The Chicago Cultural Center has many attributes including a great history and the current status as a cultural center that offers free events throughout the year. One of its most jaw-dropping characteristics, however, is the Tiffany glass that decorates the southern entry, stairway, and 38-foot-diameter dome. Chicago is no stranger to Tiffany glass. The nearby Macy’s (formerly Marshall-Fields) boasts an amazing vaulted ceiling of Tiffany glass. The dome at the Cultural Center is, however, the largest Tiffany dome in the world and consists of around 30,000 pieces of glass.
So what brought this amazingly-decorated building the Chicago? Following the Great Fire of 1871, a group of generous English donors donated some 8,000 books to the rebuilding city, not realizing that Chicago didn’t have a library. Of course, the city quickly built one and did not hold back in grandeur. The Cultural Center was built in 1897 as Chicago’s first central public library and quickly picked up the name, “the People’s Palace,” due to its palatial design and decorated halls.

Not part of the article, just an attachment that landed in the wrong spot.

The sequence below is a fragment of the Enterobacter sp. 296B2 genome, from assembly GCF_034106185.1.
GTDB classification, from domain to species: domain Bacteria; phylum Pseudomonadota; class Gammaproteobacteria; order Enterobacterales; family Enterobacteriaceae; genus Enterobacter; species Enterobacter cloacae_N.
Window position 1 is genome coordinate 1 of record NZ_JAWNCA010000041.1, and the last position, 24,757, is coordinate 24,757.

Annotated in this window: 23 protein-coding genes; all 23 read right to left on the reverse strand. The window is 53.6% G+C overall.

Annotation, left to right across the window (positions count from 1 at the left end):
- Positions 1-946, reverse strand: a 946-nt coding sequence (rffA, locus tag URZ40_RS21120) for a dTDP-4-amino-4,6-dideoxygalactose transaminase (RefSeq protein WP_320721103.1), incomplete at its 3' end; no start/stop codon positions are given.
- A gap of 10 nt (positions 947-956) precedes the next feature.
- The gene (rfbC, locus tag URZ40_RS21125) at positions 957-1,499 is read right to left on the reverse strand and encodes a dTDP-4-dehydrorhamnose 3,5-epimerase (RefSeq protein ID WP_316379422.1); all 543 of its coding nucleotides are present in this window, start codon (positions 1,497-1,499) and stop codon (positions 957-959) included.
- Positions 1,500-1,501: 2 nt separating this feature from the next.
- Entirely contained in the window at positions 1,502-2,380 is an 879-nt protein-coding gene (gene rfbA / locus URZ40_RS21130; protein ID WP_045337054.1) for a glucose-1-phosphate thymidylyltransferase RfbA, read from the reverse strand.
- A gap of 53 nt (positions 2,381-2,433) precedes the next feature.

Today you can visit the Chicago Cultural Center for free any day of the week. Its location across the street from Millennium Park and a few blocks from the Art Institute make it a great stop for tourists, and it’s rotating events and exhibits (including the current Chicago Architecture Biennial) make it popular with locals.
Sources and Further Reading:
The Chicago Architecture Foundation on the Chicago Cultural Center.
If you visit the Chicago Cultural Center before January 9, 2018, make sure to check out the Chicago Architecture Biennial, currently showing.